- Scrolling social media
- Playing games on your computer or phone
- Taking unnecessary breaks
On the other hand, there are necessary activities that take too much time, like discussions with coworkers and checking emails.
The difference between these two groups is that you should strive to eliminate the first category and appoint a certain period to the other.
On the other hand, there are high-priority activities, which directly contribute to task completion. They also include research and meetings, as these activities are necessary for the company to function.
Adjust to Your Work Rhythm
Now you have accurate information about how you spend your time and about your top priority tasks. It is time to combine these two and create a working schedule for yourself. Time your more demanding and high-priority tasks at the times when you’re usually more productive. In contrast, you should leave the low-priority activities for the times when your productivity decreases.
This way you won’t be forcing yourself to power through the unproductive patches. Instead, you can take this time to answer emails and catch up with your coworkers.
These schedules should allow for some flexibility, as many factors can disrupt your daily obligations. Their primary purpose is to provide a guideline for an average day.
Limit time-wasting activities
Once you identify your most common distractors, it’s time to get them under control. Completely eliminating social media or phone use is probably not going to work, as you probably partake in these activities spontaneously throughout the day. Some companies will prevent accessing social media and work-unrelated sites. Others will let their employees browse the web as long as the work gets done in time.
Regulating your online time is difficult, and you should first start with being more mindful about the time you spend on your phone. This awareness, as well as the attempt to get a stronger hold on your work hours, should help you reduce the time you spend on unproductive behaviors.
Delegate and Rearrange Tasks
An honest time audit is a great way to discover whether everyone is pulling their own weight. If the results show that some employees are working on tasks that aren’t in their job descriptions, while others slack on theirs. In this case, the management should take the time to delegate these activities or start compensating the employees accordingly.
On a personal level, anyone can benefit from either breaking up long blocks of time dedicated to a single task or adding up multiple similar smaller tasks if the situation allows it. This way you won’t get overwhelmed or lose your focus multiple times a day.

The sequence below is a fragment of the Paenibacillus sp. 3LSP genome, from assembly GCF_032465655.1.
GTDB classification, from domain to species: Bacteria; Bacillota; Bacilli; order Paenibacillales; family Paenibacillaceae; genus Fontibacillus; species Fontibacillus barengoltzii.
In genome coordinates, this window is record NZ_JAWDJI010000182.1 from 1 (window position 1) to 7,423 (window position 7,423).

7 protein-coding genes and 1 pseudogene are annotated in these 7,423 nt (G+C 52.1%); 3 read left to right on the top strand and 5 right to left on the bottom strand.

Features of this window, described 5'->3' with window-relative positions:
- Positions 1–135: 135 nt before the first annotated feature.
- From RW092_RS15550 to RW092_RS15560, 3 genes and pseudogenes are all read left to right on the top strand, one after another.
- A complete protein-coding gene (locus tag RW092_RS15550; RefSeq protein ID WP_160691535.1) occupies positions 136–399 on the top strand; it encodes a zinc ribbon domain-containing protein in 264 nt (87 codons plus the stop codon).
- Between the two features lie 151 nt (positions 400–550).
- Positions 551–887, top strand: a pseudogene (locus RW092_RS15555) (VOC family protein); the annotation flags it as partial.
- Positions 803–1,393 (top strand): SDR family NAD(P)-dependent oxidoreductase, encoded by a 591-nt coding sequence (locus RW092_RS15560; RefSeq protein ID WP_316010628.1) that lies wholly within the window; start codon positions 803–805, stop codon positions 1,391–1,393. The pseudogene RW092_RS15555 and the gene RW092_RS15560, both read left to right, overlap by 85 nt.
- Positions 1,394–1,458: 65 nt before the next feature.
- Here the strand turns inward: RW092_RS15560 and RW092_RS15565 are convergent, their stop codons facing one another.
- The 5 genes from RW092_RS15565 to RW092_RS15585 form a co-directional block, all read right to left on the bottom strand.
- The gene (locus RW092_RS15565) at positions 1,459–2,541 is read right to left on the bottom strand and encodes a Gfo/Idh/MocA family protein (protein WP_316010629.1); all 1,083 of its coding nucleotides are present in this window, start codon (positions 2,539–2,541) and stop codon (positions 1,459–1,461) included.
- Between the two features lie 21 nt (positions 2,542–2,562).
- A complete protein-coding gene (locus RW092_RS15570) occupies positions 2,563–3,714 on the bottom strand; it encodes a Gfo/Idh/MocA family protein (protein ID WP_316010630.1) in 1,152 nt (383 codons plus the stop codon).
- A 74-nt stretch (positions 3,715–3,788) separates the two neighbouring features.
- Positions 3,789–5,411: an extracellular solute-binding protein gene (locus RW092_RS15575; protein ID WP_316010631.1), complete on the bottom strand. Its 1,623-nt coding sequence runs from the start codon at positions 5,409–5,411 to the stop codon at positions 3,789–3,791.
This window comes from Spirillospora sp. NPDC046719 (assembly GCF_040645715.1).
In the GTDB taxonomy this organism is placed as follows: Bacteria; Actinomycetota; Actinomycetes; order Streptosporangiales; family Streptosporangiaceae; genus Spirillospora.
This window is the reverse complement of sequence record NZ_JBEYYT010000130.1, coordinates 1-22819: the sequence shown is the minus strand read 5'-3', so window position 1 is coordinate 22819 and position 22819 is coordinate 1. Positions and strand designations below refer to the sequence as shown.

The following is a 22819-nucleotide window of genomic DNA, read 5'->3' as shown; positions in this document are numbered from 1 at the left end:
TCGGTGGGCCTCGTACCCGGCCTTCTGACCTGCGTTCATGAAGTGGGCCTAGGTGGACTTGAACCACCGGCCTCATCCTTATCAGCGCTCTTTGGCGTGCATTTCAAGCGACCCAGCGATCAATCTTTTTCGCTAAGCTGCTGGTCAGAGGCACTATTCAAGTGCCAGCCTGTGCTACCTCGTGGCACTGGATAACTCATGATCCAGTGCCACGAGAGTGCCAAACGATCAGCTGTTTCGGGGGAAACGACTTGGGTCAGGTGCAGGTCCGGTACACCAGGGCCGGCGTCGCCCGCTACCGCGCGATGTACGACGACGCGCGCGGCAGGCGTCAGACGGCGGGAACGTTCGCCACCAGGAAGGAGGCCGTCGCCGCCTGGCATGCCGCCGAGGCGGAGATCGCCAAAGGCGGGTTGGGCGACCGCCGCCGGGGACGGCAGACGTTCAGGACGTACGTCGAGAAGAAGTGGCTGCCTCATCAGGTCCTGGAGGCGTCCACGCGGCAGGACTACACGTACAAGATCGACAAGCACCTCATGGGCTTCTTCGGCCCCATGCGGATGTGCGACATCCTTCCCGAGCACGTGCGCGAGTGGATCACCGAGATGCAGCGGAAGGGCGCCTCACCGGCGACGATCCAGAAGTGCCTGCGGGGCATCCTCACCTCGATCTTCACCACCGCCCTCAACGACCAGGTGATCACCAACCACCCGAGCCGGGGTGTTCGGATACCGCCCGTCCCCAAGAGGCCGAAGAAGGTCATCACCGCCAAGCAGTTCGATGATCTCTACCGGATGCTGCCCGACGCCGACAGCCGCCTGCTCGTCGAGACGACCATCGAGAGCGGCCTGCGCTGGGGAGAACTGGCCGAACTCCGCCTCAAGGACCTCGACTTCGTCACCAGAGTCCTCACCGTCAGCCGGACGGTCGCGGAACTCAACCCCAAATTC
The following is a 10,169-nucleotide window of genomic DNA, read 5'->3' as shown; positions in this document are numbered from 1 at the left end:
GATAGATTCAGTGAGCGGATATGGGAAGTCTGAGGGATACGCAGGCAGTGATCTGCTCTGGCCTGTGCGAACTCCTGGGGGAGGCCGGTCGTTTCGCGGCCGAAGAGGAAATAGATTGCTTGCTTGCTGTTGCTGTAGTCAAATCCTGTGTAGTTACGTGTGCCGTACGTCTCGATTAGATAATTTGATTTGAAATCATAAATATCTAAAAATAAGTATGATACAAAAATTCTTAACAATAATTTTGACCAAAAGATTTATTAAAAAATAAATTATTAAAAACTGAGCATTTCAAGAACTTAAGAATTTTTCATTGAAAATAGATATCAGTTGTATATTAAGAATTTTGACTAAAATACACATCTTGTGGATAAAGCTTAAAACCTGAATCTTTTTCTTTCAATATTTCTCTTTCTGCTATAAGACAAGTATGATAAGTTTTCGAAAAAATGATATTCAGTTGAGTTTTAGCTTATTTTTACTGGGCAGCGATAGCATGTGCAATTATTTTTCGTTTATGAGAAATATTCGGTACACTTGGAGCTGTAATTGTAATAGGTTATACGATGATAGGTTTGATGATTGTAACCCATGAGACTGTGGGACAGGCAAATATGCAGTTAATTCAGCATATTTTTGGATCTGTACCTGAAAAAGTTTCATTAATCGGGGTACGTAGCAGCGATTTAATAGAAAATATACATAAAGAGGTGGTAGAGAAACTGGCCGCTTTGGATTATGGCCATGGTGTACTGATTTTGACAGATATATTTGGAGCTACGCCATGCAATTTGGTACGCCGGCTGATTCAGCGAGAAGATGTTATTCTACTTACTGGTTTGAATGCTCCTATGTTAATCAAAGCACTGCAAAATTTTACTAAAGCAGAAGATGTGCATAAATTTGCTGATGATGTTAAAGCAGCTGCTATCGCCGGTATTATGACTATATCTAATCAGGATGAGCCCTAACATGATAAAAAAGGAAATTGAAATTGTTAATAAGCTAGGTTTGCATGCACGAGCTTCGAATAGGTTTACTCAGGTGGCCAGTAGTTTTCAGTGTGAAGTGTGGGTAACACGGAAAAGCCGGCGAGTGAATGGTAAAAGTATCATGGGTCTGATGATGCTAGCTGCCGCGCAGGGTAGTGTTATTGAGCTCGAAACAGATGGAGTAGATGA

Divide and Conquer
Large projects that take a lot of time to complete often seem very frightening. This is normal and can be managed. We suggest dividing the bigger tasks into smaller ones and resolving them part by part.
This way you will know exactly where you are and how long it’ll take you to complete the full task. Additionally, the smaller parts will make the project seem more manageable. You will be able to cross them off your to-do list relatively quickly, which will give you a sense of accomplishment.
Understand the Time Your Projects Take
Unfortunately, most people have the habit of underestimating the time needed for their tasks. It is important to account for everything that goes into a project before making a time estimation.
It would be good to assess the time you will need for a certain task or project. Once the activity is completed, compare your expectations to reality.
Then you can realistically allocate your time to different projects by priority. Go into as much detail as necessary, and remember that fluctuations in productivity are a normal part of work.
Additionally, restructuring your workday isn’t a simple task, and may take some time to get used to. However, once the results start coming in, and you become more productive, that will be a great incentive to continue using the system.
You can ease the growing pains by setting up reminders or teaming up with a colleague to make sure you are keeping up with the schedule you’ve set up for yourself.
A time audit is obsolete if you cannot reap its benefits. This, however, is possible only if you keep using the knowledge you’ve gained and building upon it.